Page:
It’s funny how you don’t think of death or your own mortality when you’re younger. Even after losing my Nana, whom I was extremely close to, death never registered in my brain as a real fear in life. But then as you get older and time becomes more precious, you have a family and build a cultivated group of friendships. Death suddenly starts to plague your senses.
When I was diagnosed with stage 3 cervical cancer, death was at my doorstep daily. It would come for coffee, watch tv with me, share its stories online and in social media. No matter what I did, death was something I couldn’t stop thinking about. Even now talking about it heightens the panic I feel when I think about being without the people I love, and I’ve done everything to try to learn to cope with it. Except deal with it.
I would find myself thinking about my kids. I couldn’t imagine life without them. Doing so makes me bawl right away, tightens my chest and the doomsday effect takes over my body. The pain of never seeing someone I love, or even me not being here is so heart wrenching that I felt avoiding the thoughts altogether was just easier than even contemplating the idea.
I was wrong.
I read an article today that not only made me cry so hard, and I mean full out ugly crying. The kind that when doing it you are making sounds like an animal dying, the article was about how since becoming a mom this woman thinks more about death.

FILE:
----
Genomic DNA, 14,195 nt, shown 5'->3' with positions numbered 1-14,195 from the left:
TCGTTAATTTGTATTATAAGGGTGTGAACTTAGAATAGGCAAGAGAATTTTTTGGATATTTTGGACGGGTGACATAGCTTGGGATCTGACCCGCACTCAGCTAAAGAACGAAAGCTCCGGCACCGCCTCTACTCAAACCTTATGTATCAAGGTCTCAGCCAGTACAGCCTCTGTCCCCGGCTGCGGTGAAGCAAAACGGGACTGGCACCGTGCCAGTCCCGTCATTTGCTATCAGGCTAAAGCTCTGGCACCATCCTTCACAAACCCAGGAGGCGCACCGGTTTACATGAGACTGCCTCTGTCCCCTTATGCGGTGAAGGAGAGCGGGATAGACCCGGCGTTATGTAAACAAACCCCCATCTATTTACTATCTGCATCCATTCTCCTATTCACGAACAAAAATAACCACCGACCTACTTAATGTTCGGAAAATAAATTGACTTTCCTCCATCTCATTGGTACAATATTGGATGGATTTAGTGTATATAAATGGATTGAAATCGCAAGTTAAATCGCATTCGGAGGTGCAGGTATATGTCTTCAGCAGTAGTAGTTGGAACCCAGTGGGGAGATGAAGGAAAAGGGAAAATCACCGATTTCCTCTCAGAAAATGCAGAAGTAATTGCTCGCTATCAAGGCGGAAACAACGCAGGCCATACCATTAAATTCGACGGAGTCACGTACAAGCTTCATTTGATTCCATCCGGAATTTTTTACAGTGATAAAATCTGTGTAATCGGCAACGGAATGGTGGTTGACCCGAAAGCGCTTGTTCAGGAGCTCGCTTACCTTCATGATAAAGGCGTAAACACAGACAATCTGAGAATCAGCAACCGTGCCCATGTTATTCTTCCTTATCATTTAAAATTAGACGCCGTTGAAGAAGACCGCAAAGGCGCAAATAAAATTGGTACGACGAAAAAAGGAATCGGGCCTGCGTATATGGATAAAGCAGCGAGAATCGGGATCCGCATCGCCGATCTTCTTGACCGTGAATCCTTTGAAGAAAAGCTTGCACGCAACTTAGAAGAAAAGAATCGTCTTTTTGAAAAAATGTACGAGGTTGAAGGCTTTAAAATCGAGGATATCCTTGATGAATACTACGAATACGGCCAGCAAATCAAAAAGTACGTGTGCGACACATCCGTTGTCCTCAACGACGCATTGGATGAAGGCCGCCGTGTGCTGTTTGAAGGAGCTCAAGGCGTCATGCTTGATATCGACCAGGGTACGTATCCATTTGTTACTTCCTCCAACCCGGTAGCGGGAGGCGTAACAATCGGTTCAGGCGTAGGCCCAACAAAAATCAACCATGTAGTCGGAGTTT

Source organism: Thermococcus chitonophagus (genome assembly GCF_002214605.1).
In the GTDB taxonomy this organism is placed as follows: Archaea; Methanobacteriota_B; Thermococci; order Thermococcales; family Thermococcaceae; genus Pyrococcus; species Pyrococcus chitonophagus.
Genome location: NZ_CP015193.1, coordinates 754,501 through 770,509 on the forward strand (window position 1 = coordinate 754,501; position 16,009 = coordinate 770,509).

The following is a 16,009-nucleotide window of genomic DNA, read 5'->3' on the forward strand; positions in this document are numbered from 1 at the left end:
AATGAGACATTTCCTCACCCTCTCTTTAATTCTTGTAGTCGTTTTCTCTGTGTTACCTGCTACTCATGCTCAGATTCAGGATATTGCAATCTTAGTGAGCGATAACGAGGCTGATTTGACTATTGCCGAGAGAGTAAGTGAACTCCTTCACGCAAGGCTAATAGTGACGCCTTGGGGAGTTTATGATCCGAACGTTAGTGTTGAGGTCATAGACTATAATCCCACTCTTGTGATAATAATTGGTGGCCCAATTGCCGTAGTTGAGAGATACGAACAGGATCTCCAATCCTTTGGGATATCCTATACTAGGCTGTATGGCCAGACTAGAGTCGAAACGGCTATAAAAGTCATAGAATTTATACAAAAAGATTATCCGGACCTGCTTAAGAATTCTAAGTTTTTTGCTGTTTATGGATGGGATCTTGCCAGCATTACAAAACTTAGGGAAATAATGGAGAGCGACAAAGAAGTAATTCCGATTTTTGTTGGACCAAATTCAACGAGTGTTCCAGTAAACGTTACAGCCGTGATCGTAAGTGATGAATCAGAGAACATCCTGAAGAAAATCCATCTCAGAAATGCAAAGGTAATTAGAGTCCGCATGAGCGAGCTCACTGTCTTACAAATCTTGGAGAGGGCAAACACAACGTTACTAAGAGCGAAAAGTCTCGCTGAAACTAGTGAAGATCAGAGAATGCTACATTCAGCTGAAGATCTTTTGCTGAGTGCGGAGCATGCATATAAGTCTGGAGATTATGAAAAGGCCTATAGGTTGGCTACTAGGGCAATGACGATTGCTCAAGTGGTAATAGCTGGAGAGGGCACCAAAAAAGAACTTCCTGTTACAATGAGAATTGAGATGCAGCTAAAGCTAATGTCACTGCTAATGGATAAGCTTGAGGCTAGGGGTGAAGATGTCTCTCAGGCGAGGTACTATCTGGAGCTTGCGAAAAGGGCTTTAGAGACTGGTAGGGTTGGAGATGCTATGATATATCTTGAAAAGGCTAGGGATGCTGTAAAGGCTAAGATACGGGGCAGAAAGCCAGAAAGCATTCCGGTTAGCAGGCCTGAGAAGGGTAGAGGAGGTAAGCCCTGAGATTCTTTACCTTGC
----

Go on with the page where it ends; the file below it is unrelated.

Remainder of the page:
Now usually an article like this makes me hit the back button almost immediately, but I couldn’t stop myself from reading and I’m really glad I did. It brought me comfort to know I’m not alone in the fears I have in dealing with death, and that by not dealing with those fears become actually magnified than if I was to think about it.
“As a therapist, I have used a similar technique with my clients. When they’d say, “I just can’t imagine life without him,” I’d say, “Let’s do that… let’s imagine how your life would be if you were on your own. Where would you live? What kind of place would you have? ” — Andrea Nair
I realized after reading Andrea’s story she has a valid point. I had never really allowed myself to think about the reality of my fear. What would I do? Where would I be? Would I survive it? If I die of cancer how are my kids going to be? What would they do? Would they be okay?
Even just asking the questions causes my heart to palpitate, hands break out in a sweat and I can’t breathe right. But after thinking about and doing this — actually focusing on the reality of dealing with death both my own and my children or the ones I love, I have to say it’s gotten a bit easier.
I know Andrea’s article isn’t going to cure my fears with death. I’m still going to cry about it. Being an empath makes life so much harder for me when I’m so in tune with not just my own emotions but others around me. But her story taught me that it’s better to face something, even if it makes you feeling uncomfortable than it is to live with ignorance to walk through life with an oblivious smile.
Fears can be debilitating. They can keep you from experiencing life’s greatest journeys. As a mother I don’t want my children to be afraid. Afraid to try new things. Afraid to do something because the ‘just in case’ pops into their mind. I want them to be free to live life to the fullest. How can I expect them to do that if I allow my own fears in losing them or my own death get in the way of that? I just can’t.
I just can’t.
Thank you, Andrea for sharing your story. It has truly helped me cope with my fears. Each day is struggle, but I know I can use the tools you’ve shared to move past the fears that keep me locked away. I’m grateful for that.
You can read Andrea’s full article: I Think About Death Much More Since Becoming A Mom over at Yummy Mummy. She’s an amazing talent.